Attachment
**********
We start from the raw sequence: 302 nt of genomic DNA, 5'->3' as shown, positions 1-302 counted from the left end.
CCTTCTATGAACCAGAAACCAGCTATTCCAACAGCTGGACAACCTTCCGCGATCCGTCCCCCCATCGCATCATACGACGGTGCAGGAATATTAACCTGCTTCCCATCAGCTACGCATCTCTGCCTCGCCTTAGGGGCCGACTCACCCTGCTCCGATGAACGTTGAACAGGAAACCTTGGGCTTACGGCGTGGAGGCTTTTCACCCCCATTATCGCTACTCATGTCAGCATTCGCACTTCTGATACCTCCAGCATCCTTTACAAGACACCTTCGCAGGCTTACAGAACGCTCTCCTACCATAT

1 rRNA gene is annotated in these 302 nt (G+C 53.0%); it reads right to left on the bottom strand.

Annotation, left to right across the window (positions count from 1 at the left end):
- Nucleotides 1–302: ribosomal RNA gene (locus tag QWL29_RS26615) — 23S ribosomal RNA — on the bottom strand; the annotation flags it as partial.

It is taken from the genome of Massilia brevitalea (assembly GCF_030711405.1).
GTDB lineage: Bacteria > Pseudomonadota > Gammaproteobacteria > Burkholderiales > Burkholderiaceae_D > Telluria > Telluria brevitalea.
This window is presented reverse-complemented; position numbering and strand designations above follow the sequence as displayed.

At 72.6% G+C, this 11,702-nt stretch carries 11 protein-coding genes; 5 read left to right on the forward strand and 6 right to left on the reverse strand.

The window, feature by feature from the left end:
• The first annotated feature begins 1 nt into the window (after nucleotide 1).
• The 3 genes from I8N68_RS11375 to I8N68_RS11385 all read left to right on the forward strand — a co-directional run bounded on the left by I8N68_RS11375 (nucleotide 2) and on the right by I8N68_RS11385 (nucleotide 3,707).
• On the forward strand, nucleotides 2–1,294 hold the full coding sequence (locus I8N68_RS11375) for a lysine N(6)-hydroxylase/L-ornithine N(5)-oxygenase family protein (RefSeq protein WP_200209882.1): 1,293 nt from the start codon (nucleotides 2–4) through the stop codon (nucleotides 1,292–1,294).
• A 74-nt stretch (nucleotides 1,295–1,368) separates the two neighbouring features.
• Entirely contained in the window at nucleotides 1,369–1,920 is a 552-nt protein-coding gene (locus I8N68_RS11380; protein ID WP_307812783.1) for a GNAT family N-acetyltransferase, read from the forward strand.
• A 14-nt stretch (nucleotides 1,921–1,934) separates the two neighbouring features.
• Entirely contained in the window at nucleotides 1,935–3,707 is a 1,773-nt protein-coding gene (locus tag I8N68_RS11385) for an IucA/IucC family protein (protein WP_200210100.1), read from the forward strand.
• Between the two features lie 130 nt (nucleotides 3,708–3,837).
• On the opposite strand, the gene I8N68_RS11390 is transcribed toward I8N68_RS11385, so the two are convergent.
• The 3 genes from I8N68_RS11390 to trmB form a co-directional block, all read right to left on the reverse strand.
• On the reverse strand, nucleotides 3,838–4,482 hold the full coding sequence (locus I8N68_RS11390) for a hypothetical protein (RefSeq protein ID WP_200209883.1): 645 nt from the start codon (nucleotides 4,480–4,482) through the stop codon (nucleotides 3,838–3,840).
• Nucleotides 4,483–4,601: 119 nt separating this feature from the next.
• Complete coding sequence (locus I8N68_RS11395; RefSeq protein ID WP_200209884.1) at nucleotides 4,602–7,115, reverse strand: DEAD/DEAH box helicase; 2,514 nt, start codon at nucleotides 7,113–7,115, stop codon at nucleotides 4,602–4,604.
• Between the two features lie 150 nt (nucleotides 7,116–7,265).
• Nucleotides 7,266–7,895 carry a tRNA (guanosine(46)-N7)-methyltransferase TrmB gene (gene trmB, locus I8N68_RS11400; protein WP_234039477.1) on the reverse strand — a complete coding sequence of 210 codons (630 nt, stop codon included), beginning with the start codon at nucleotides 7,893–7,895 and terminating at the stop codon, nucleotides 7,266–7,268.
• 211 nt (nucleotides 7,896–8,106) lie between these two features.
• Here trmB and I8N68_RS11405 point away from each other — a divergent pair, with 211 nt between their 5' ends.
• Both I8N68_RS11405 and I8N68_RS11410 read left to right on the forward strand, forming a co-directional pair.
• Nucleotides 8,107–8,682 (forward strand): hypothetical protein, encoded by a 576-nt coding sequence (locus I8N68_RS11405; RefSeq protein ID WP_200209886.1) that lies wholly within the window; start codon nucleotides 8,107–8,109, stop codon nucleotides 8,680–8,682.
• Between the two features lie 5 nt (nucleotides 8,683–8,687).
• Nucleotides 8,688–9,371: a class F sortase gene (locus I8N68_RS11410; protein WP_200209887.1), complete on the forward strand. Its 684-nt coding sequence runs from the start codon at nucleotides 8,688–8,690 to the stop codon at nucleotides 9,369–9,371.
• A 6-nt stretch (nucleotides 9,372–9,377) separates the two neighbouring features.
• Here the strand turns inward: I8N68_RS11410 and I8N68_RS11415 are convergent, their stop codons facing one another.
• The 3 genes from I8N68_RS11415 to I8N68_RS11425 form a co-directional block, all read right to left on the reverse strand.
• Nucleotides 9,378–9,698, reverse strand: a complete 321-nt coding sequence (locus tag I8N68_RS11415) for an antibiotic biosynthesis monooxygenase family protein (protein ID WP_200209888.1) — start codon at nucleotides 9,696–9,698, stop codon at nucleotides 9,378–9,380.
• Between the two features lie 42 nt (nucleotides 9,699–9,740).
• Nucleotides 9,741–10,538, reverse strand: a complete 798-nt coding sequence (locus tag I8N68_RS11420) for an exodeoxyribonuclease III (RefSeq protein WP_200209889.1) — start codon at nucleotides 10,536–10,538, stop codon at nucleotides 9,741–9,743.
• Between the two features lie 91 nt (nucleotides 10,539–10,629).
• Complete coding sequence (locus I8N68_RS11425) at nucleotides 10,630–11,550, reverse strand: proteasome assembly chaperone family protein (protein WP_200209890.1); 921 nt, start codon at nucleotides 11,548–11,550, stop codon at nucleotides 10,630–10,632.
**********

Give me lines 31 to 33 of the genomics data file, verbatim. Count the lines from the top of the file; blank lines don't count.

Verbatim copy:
• Nucleotides 8,688–9,371: a class F sortase gene (locus I8N68_RS11410; protein WP_200209887.1), complete on the forward strand. Its 684-nt coding sequence runs from the start codon at nucleotides 8,688–8,690 to the stop codon at nucleotides 9,369–9,371.
• A 6-nt stretch (nucleotides 9,372–9,377) separates the two neighbouring features.
• Here the strand turns inward: I8N68_RS11410 and I8N68_RS11415 are convergent, their stop codons facing one another.